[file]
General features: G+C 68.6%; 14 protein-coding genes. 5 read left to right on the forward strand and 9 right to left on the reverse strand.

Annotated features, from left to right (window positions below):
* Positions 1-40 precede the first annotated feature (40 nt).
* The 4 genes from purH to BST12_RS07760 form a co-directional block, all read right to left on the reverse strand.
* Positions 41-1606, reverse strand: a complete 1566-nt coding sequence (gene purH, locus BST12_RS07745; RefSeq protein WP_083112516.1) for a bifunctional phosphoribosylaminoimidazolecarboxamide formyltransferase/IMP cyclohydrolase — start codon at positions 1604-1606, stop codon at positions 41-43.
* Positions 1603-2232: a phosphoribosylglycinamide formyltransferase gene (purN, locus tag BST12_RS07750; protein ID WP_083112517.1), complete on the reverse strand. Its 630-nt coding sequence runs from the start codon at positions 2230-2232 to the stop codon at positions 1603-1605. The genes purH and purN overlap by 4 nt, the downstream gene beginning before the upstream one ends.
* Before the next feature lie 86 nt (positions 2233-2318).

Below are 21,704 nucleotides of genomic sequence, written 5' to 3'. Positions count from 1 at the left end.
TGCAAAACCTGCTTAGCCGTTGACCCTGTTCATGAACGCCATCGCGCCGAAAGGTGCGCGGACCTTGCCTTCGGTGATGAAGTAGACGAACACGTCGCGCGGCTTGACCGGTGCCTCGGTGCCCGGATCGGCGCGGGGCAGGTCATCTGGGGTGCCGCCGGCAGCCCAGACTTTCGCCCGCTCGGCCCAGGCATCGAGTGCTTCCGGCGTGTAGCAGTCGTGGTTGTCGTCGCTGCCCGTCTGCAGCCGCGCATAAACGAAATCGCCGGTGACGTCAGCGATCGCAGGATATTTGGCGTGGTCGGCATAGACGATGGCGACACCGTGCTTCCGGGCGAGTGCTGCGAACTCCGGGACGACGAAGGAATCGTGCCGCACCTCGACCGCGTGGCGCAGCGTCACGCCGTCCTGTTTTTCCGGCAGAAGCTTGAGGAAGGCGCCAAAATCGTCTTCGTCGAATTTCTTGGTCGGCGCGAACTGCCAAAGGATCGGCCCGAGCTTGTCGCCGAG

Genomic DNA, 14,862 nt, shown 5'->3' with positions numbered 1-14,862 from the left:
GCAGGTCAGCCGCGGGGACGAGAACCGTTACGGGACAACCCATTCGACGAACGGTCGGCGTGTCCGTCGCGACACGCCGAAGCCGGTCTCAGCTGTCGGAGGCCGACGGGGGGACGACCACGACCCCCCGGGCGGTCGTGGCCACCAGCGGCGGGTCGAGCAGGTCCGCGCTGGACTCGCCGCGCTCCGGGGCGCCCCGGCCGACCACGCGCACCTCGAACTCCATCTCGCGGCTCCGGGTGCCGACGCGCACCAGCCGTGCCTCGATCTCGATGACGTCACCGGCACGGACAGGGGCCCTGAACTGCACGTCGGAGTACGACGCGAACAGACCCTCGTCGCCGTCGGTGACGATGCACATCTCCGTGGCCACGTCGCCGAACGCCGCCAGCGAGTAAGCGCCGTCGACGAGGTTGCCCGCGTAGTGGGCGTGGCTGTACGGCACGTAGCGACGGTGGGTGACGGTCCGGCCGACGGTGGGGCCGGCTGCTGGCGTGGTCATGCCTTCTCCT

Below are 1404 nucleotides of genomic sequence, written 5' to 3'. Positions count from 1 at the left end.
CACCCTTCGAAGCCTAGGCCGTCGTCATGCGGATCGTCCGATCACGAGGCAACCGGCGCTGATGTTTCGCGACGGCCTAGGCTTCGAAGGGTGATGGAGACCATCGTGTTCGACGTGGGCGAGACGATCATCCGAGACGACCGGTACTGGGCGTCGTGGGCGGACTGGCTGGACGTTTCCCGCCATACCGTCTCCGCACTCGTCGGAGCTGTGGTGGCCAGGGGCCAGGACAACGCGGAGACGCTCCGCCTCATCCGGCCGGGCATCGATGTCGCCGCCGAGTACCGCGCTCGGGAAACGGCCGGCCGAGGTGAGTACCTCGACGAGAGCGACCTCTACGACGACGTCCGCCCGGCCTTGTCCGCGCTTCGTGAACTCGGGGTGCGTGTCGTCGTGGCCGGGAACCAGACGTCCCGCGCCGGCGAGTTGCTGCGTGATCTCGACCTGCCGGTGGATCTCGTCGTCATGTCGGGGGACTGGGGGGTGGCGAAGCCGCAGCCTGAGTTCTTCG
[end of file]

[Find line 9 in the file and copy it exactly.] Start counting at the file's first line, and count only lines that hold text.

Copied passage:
TGCAAAACCTGCTTAGCCGTTGACCCTGTTCATGAACGCCATCGCGCCGAAAGGTGCGCGGACCTTGCCTTCGGTGATGAAGTAGACGAACACGTCGCGCGGCTTGACCGGTGCCTCGGTGCCCGGATCGGCGCGGGGCAGGTCATCTGGGGTGCCGCCGGCAGCCCAGACTTTCGCCCGCTCGGCCCAGGCATCGAGTGCTTCCGGCGTGTAGCAGTCGTGGTTGTCGTCGCTGCCCGTCTGCAGCCGCGCATAAACGAAATCGCCGGTGACGTCAGCGATCGCAGGATATTTGGCGTGGTCGGCATAGACGATGGCGACACCGTGCTTCCGGGCGAGTGCTGCGAACTCCGGGACGACGAAGGAATCGTGCCGCACCTCGACCGCGTGGCGCAGCGTCACGCCGTCCTGTTTTTCCGGCAGAAGCTTGAGGAAGGCGCCAAAATCGTCTTCGTCGAATTTCTTGGTCGGCGCGAACTGCCAAAGGATCGGCCCGAGCTTGTCGCCGAG